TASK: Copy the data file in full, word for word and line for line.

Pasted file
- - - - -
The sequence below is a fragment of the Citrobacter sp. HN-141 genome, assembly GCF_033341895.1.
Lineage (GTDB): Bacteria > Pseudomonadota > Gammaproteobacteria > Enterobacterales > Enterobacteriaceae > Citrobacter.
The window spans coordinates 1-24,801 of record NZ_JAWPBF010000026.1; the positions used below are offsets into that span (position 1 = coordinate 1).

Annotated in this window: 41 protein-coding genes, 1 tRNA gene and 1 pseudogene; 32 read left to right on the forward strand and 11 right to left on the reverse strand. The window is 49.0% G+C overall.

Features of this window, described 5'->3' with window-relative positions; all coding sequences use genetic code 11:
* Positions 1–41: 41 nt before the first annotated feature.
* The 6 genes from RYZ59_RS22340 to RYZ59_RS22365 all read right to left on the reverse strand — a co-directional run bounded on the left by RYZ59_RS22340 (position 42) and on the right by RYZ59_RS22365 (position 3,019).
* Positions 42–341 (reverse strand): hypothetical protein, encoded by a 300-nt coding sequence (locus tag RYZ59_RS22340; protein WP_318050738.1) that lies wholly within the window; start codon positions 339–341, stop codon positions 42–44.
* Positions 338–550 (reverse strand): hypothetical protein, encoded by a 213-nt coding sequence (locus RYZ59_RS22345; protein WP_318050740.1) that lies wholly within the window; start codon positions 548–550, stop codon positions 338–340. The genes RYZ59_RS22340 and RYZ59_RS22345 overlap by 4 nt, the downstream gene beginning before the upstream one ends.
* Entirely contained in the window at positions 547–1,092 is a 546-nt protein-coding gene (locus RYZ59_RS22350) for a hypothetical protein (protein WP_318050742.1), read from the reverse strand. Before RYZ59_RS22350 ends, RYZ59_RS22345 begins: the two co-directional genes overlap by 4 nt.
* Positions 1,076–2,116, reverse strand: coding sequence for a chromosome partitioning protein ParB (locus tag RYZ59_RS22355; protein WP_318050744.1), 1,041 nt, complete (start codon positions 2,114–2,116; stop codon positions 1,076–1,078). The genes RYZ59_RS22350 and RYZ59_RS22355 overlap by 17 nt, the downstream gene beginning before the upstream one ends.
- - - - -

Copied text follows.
The sequence below is a fragment of the Citrobacter sp. HN-141 genome, assembly GCF_033341895.1.
Lineage (GTDB): Bacteria > Pseudomonadota > Gammaproteobacteria > Enterobacterales > Enterobacteriaceae > Citrobacter.
The window spans coordinates 1-24,801 of record NZ_JAWPBF010000026.1; the positions used below are offsets into that span (position 1 = coordinate 1).

Annotated in this window: 41 protein-coding genes, 1 tRNA gene and 1 pseudogene; 32 read left to right on the forward strand and 11 right to left on the reverse strand. The window is 49.0% G+C overall.

Features of this window, described 5'->3' with window-relative positions; all coding sequences use genetic code 11:
* Positions 1–41: 41 nt before the first annotated feature.
* The 6 genes from RYZ59_RS22340 to RYZ59_RS22365 all read right to left on the reverse strand — a co-directional run bounded on the left by RYZ59_RS22340 (position 42) and on the right by RYZ59_RS22365 (position 3,019).
* Positions 42–341 (reverse strand): hypothetical protein, encoded by a 300-nt coding sequence (locus tag RYZ59_RS22340; protein WP_318050738.1) that lies wholly within the window; start codon positions 339–341, stop codon positions 42–44.
* Positions 338–550 (reverse strand): hypothetical protein, encoded by a 213-nt coding sequence (locus RYZ59_RS22345; protein WP_318050740.1) that lies wholly within the window; start codon positions 548–550, stop codon positions 338–340. The genes RYZ59_RS22340 and RYZ59_RS22345 overlap by 4 nt, the downstream gene beginning before the upstream one ends.
* Entirely contained in the window at positions 547–1,092 is a 546-nt protein-coding gene (locus RYZ59_RS22350) for a hypothetical protein (protein WP_318050742.1), read from the reverse strand. Before RYZ59_RS22350 ends, RYZ59_RS22345 begins: the two co-directional genes overlap by 4 nt.
* Positions 1,076–2,116, reverse strand: coding sequence for a chromosome partitioning protein ParB (locus tag RYZ59_RS22355; protein WP_318050744.1), 1,041 nt, complete (start codon positions 2,114–2,116; stop codon positions 1,076–1,078). The genes RYZ59_RS22350 and RYZ59_RS22355 overlap by 17 nt, the downstream gene beginning before the upstream one ends.